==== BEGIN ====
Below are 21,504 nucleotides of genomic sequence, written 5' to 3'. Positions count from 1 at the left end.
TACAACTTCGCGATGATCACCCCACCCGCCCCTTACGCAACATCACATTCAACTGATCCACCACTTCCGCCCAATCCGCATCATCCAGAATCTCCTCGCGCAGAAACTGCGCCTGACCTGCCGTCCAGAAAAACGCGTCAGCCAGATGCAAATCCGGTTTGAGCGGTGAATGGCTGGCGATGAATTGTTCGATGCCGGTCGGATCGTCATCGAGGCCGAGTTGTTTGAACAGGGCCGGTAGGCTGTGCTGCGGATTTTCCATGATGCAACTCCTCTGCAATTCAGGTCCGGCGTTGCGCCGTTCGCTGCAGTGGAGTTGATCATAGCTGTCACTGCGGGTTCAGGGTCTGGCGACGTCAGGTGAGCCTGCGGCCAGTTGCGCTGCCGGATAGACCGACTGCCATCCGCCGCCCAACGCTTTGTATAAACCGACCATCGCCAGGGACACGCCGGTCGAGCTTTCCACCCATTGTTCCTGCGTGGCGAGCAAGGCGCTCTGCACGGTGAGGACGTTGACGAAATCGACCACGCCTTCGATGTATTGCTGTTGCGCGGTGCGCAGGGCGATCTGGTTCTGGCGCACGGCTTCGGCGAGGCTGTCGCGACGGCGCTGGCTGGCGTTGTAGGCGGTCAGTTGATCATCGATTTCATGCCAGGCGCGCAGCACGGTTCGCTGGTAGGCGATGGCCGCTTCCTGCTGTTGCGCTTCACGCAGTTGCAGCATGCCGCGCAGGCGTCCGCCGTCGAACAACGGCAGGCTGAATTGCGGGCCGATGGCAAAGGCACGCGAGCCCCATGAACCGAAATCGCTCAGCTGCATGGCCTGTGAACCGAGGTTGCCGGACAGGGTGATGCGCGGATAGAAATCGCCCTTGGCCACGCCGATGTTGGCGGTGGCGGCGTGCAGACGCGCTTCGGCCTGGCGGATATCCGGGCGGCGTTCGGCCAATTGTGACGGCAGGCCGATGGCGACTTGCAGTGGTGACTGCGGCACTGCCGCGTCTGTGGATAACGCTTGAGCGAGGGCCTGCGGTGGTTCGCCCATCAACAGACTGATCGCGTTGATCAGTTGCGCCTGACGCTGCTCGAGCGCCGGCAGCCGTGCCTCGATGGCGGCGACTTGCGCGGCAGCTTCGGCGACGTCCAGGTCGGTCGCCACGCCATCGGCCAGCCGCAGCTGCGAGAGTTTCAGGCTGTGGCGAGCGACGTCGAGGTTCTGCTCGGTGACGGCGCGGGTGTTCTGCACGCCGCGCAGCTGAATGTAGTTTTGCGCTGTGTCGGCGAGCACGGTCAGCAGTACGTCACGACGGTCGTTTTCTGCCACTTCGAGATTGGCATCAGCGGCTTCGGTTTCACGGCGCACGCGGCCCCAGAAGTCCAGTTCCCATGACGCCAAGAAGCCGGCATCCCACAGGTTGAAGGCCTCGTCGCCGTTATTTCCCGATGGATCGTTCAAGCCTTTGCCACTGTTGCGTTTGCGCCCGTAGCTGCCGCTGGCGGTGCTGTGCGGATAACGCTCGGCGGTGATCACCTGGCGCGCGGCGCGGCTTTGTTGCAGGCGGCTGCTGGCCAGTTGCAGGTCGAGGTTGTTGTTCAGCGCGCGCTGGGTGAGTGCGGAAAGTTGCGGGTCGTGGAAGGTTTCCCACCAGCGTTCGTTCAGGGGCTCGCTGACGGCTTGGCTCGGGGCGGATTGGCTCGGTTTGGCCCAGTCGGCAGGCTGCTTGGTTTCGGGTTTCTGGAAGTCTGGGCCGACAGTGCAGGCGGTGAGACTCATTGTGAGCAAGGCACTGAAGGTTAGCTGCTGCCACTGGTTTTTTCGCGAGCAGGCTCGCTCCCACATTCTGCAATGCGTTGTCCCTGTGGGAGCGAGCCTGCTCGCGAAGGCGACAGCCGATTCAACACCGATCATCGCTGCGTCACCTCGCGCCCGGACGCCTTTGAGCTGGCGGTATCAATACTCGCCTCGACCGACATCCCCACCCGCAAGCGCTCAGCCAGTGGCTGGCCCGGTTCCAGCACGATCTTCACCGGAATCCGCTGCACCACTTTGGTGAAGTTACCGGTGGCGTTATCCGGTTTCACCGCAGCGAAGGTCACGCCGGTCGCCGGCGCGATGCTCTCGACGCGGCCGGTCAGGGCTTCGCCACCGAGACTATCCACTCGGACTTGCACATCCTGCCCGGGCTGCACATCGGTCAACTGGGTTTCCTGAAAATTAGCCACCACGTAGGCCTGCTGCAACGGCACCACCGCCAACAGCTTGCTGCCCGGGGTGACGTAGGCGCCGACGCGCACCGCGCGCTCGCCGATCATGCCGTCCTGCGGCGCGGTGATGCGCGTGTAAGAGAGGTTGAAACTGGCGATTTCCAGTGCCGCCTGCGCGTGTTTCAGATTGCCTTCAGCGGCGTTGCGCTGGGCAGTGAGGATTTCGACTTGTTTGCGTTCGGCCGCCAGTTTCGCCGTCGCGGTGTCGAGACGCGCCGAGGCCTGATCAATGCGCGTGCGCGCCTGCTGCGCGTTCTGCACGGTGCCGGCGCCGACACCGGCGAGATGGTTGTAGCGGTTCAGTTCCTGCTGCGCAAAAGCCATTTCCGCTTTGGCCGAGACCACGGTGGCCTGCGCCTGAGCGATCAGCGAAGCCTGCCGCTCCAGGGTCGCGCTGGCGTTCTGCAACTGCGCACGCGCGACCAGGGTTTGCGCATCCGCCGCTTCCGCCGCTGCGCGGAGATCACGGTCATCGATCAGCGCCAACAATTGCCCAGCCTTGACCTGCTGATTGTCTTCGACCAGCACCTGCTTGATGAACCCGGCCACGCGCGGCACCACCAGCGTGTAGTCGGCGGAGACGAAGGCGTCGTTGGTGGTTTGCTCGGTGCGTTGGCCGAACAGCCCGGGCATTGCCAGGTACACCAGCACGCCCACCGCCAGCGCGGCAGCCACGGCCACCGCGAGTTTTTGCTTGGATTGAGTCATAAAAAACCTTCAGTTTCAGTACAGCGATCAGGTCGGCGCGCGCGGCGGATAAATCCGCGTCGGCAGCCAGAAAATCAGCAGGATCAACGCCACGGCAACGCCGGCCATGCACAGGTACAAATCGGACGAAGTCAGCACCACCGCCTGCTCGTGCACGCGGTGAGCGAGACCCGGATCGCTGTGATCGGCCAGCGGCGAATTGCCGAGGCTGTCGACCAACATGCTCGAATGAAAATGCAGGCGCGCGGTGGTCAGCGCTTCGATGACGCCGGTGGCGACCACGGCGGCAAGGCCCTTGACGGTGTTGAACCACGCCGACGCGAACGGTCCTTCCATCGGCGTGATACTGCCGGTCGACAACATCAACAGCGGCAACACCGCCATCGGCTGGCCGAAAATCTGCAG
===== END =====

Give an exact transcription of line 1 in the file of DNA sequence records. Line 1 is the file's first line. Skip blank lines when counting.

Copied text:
Below are 21,504 nucleotides of genomic sequence, written 5' to 3'. Positions count from 1 at the left end.